NICE Recommends Neoadjuvant Pembrolizumab/Chemotherapy, Followed by Adjuvant Pembrolizumab for TNBC

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The National Institute for Health and Care Excellence has issued final guidance supporting use of neoadjuvant pembrolizumab in combination with chemotherapy, followed by adjuvant pembrolizumab, for adults with triple-negative breast cancer.

Triple-Negative Breast Cancer

Triple-Negative Breast Cancer

The National Institute for Health and Care Excellence (NICE) has issued final guidance supporting use of neoadjuvant pembrolizumab (Keytruda) in combination with chemotherapy, followed by adjuvant pembrolizumab, for adults with triple-negative breast cancer (TNBC) who are at high risk for recurrence or who have locally advanced breast cancer.1

NICE estimates that there approximately 3200 patients in the United Kingdom with TNBC. Of those, approximately 1600 will be eligible for treatment with pembrolizumab. NICE expects to publish final guidance on pembrolizumab for treating early or locally advanced TNBC early in December 2022.

“TNBC has a relatively poor prognosis and there are few effective treatments compared with other types of the disease,” Helen Knight, interim director of medicines evaluation at NICE, said in a news release. “Today’s draft guidance means that we have now recommended 3 new treatments for routine use in the NHS since June, helping to address this unmet need and giving hope of a longer and a better quality of life to thousands of people.”

In July 2022, NICE recommended sacituzumab govitecan-hziy (Trodelvy) for TNBC and alpelisib (Piqray) for patients with advanced breast cancer. Alpelisib is the first targeted treatment recommended for certain patients with a PIK3CA mutation.2

In the phase 3 KEYNOTE-522 trial (NCT03036488), investigators followed 1174 patients with TNBC treated with neoadjuvant chemotherapy plus pembrolizumab (n = 784) vs those who were treated with neoadjuvant chemotherapy plus placebo (n = 390). At a median follow-up of 39 months, neoadjuvant pembrolizumab plus chemotherapy, followed by adjuvant pembrolizumab resulted in a 37% reduction in the risk of events or death compared with neoadjuvant chemotherapy followed by adjuvant placebo (HR, 0.63; 95% CI, 0.48-0.82; P < .001).3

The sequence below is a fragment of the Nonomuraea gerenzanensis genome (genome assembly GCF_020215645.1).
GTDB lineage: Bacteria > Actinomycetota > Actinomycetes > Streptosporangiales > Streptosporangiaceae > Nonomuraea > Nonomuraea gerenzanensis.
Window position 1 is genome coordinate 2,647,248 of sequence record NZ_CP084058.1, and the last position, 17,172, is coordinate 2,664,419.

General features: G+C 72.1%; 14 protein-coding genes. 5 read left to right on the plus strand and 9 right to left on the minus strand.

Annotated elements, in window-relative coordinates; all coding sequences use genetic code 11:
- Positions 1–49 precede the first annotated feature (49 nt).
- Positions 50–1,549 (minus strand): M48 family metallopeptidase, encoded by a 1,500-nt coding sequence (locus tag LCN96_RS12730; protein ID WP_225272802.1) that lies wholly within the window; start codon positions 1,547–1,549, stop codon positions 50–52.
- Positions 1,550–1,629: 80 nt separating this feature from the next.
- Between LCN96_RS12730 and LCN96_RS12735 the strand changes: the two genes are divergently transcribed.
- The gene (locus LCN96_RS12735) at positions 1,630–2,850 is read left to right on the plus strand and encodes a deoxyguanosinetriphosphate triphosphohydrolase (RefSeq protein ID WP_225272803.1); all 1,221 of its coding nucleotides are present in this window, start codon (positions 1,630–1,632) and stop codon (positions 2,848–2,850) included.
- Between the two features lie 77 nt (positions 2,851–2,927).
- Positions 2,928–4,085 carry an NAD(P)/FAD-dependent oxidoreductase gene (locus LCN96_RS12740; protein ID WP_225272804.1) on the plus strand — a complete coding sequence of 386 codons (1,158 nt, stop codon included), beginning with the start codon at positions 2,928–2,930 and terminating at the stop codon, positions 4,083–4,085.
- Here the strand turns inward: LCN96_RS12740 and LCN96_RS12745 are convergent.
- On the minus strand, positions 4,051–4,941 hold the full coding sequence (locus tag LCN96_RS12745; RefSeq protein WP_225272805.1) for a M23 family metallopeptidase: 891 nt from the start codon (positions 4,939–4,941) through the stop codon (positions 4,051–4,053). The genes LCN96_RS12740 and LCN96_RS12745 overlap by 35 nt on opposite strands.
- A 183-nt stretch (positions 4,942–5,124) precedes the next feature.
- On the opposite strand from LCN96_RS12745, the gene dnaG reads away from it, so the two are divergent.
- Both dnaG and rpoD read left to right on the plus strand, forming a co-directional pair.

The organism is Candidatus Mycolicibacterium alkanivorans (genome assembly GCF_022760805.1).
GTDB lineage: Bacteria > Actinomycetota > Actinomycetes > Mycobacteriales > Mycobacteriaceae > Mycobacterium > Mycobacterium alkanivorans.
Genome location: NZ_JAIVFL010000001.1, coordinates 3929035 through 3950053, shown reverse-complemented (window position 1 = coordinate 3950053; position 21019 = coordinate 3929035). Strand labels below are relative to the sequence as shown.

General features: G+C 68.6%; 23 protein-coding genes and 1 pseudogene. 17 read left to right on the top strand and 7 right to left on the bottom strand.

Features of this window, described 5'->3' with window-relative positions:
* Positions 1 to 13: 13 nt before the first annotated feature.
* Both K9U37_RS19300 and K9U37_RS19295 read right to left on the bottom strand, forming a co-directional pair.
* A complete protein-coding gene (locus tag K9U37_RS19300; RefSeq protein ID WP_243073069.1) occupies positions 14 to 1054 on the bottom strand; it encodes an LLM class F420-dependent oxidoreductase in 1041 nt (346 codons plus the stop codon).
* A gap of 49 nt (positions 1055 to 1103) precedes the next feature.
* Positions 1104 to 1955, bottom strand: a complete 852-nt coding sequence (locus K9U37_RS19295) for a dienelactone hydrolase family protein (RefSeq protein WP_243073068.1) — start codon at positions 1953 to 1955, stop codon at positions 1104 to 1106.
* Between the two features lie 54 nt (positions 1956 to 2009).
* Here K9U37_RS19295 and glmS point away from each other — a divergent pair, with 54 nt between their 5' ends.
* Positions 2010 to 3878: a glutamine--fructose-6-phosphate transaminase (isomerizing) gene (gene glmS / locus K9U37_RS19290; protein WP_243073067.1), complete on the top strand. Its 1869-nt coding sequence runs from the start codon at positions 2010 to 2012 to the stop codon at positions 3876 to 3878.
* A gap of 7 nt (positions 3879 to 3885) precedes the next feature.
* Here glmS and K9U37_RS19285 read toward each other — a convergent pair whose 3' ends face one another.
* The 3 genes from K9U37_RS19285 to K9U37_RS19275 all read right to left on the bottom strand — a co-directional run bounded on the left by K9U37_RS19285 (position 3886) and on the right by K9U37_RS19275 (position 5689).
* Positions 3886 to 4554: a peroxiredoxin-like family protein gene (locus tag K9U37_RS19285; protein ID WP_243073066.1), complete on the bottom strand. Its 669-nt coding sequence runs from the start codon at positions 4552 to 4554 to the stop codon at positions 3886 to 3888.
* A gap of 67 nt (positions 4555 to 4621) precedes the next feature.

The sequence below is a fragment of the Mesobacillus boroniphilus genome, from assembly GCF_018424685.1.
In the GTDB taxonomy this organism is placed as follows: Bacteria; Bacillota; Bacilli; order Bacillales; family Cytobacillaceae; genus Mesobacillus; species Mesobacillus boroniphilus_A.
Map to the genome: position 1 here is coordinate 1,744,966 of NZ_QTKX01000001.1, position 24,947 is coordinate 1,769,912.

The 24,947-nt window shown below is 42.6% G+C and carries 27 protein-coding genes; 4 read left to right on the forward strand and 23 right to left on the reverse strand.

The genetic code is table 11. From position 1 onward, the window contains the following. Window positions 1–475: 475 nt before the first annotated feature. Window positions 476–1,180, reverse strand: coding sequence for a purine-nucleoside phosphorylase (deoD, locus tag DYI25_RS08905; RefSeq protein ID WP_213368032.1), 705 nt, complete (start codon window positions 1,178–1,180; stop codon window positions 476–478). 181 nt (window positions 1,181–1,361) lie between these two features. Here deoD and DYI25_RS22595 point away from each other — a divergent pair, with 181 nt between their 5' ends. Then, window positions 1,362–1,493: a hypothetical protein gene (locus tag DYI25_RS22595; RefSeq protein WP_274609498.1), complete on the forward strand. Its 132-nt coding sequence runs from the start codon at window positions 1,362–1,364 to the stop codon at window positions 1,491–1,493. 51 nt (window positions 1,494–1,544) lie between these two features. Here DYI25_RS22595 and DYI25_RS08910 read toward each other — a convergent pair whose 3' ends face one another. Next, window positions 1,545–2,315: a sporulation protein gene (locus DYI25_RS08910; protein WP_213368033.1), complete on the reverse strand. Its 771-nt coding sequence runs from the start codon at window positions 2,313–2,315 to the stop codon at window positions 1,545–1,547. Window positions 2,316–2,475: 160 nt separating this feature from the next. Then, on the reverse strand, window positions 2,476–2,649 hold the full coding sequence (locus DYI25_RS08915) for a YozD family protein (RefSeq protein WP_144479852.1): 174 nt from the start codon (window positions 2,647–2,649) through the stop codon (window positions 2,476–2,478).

The estimated 36-month event-free survival (EFS) rate was 84.5% (95% CI, 81.7%-86.9%) in the investigative arm vs 76.8% (95% CI, 72.2%-80.7%) in the control arm. The median EFS was not yet reached in either arm.

Overall survival (OS) data were immature; however, 10.2% of patients in the investigative arm and 14.1% of those on the control arm died (HR, 0.72; 95% CI, 0.51-1.02). The estimated 36-months OS rate was 89.7% (95% CI, 87.3%-91.7%) in the pembrolizumab/chemotherapy arm vs 86.9% (95% CI, 83.0%-89.9%) in the placebo/chemotherapy arm. The median OS had not yet been reached in either treatment arm.

NICE noted that pembrolizumab was not associated with a statistically significant difference in OS but pointed to the statistically significant difference in EFS in recommending the agent. Clinical experts noted that the benefits seen for pCR and EFS suggested that pembrolizumab will confer an OS benefit with more follow-up.

In May 2022, NICE issued final guidance recommending approval of pembrolizumab plus with paclitaxel or nab-paclitaxel (Abraxane) for the treatment of patients with PD-L1–positive metastatic TNBC who have not received chemotherapy in the metastatic setting and who are not eligible for surgery. The recommendation is for patients with TNBC with a PD-L1 at combined positive score (CPS) of 10 or above and an immune cell staining less than 1%.4

Investigators evaluated pembrolizumab in combination with investigator's choice of either nab-paclitaxel, paclitaxel, or gemcitabine/carboplatin, vs placebo plus 1 of the 3 chemotherapy agents in patients with previously untreated locally recurrent inoperable or metastatic TNBC (N = 847) in the 2-part, phase 3 KEYNOTE-355 trial (NCT02819518). In final data presented at the 2021 ESMO Congress, the median OS among patients with a PD-L1 CPS of at least 10 was 23.0% in the experimental arm vs 16.1% in the control arm (HR, 0.73; 95% CI, 0.55-0.95; P = .0093). The median PFS was 9.7 vs 5.6 months, respectively, (HR, 0.66; 95% CI, 0.50-0.88).5

References

  1. NICE final draft guidance adds further treatment option for triple-negative breast cancer. News release. November 8, 2022. Accessed November 8, 2022. https://bit.ly/3EcnP1Y
  2. Wise J. NICE approves two more treatment options for advanced breast cancer. BMJ. 2022 Jul 14;378:o1751. doi:10.1136/bmj.o1751
  3. Schmid P, Cortes J, Dent R, et al. Event-free survival with pembrolizumab in early triple-negative breast cancer. N Engl J Med. 2022;386(6):556-567. doi:10.1056/NEJMoa2112651
  4. New injectable immunotherapy treatment for rare form of triple negative breast cancer recommended by NICE. News release. May 25, 2022. Accessed November 8, 2022. https://bit.ly/3abUoAs
  5. Rugo HS, Cortes J, Cescon DW, et al: KEYNOTE-355: Final results from a randomized, double-blind phase III study of first-line pembrolizumab + chemotherapy vs placebo + chemotherapy for metastatic triple-negative breast cancer. Ann Oncol. 2021;32(suppl 5): S1283-S1346. doi:10.1016/annonc/annonc741
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